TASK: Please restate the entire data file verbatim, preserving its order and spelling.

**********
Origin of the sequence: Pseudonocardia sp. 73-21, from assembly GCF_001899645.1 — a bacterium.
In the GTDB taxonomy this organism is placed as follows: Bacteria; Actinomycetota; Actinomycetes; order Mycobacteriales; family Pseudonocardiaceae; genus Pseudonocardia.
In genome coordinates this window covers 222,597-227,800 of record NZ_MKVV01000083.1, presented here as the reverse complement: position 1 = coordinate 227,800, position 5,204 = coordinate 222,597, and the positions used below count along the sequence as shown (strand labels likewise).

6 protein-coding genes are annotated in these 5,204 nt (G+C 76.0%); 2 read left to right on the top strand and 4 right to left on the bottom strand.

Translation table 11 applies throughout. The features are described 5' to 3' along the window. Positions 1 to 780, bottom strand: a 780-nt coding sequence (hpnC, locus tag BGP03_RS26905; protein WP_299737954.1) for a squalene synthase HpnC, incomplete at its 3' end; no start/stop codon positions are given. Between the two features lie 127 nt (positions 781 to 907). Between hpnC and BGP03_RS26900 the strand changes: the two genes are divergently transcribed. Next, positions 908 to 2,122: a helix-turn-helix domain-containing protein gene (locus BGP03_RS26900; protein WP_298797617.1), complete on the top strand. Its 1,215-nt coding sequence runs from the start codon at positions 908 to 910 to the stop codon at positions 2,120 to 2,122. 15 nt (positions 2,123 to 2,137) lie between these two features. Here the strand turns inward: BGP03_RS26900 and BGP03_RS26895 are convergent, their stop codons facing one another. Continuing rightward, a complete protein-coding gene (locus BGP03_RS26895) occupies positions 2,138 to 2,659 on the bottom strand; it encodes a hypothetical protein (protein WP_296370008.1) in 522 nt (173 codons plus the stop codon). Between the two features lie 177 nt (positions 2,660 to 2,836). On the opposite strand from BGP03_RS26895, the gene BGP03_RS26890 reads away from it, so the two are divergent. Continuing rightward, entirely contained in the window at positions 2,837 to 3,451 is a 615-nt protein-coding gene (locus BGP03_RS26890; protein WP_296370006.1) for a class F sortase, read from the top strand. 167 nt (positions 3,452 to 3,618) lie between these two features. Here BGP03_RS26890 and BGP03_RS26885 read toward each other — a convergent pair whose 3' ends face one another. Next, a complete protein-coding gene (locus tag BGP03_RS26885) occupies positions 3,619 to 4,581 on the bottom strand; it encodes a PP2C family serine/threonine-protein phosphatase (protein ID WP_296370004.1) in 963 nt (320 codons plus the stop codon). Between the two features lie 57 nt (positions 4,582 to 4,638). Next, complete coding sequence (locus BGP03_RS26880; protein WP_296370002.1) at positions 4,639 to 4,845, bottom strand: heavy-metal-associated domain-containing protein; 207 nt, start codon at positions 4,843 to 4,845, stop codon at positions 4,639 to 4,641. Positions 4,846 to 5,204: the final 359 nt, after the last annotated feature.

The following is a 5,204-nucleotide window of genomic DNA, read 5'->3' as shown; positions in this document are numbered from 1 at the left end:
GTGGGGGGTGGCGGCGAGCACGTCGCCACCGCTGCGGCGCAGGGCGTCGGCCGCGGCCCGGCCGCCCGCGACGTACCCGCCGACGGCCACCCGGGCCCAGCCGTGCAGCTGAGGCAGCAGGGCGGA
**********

Origin of the sequence: Pseudonocardia sp. 73-21, from assembly GCF_001899645.1 — a bacterium.
In the GTDB taxonomy this organism is placed as follows: Bacteria; Actinomycetota; Actinomycetes; order Mycobacteriales; family Pseudonocardiaceae; genus Pseudonocardia.
In genome coordinates this window covers 222,597-227,800 of record NZ_MKVV01000083.1, presented here as the reverse complement: position 1 = coordinate 227,800, position 5,204 = coordinate 222,597, and the positions used below count along the sequence as shown (strand labels likewise).

6 protein-coding genes are annotated in these 5,204 nt (G+C 76.0%); 2 read left to right on the top strand and 4 right to left on the bottom strand.

Translation table 11 applies throughout. The features are described 5' to 3' along the window. Positions 1 to 780, bottom strand: a 780-nt coding sequence (hpnC, locus tag BGP03_RS26905; protein WP_299737954.1) for a squalene synthase HpnC, incomplete at its 3' end; no start/stop codon positions are given. Between the two features lie 127 nt (positions 781 to 907). Between hpnC and BGP03_RS26900 the strand changes: the two genes are divergently transcribed. Next, positions 908 to 2,122: a helix-turn-helix domain-containing protein gene (locus BGP03_RS26900; protein WP_298797617.1), complete on the top strand. Its 1,215-nt coding sequence runs from the start codon at positions 908 to 910 to the stop codon at positions 2,120 to 2,122. 15 nt (positions 2,123 to 2,137) lie between these two features. Here the strand turns inward: BGP03_RS26900 and BGP03_RS26895 are convergent, their stop codons facing one another. Continuing rightward, a complete protein-coding gene (locus BGP03_RS26895) occupies positions 2,138 to 2,659 on the bottom strand; it encodes a hypothetical protein (protein WP_296370008.1) in 522 nt (173 codons plus the stop codon). Between the two features lie 177 nt (positions 2,660 to 2,836). On the opposite strand from BGP03_RS26895, the gene BGP03_RS26890 reads away from it, so the two are divergent. Continuing rightward, entirely contained in the window at positions 2,837 to 3,451 is a 615-nt protein-coding gene (locus BGP03_RS26890; protein WP_296370006.1) for a class F sortase, read from the top strand. 167 nt (positions 3,452 to 3,618) lie between these two features. Here BGP03_RS26890 and BGP03_RS26885 read toward each other — a convergent pair whose 3' ends face one another. Next, a complete protein-coding gene (locus tag BGP03_RS26885) occupies positions 3,619 to 4,581 on the bottom strand; it encodes a PP2C family serine/threonine-protein phosphatase (protein ID WP_296370004.1) in 963 nt (320 codons plus the stop codon). Between the two features lie 57 nt (positions 4,582 to 4,638). Next, complete coding sequence (locus BGP03_RS26880; protein WP_296370002.1) at positions 4,639 to 4,845, bottom strand: heavy-metal-associated domain-containing protein; 207 nt, start codon at positions 4,843 to 4,845, stop codon at positions 4,639 to 4,641. Positions 4,846 to 5,204: the final 359 nt, after the last annotated feature.

The following is a 5,204-nucleotide window of genomic DNA, read 5'->3' as shown; positions in this document are numbered from 1 at the left end:
GTGGGGGGTGGCGGCGAGCACGTCGCCACCGCTGCGGCGCAGGGCGTCGGCCGCGGCCCGGCCGCCCGCGACGTACCCGCCGACGGCCACCCGGGCCCAGCCGTGCAGCTGAGGCAGCAGGGCGGA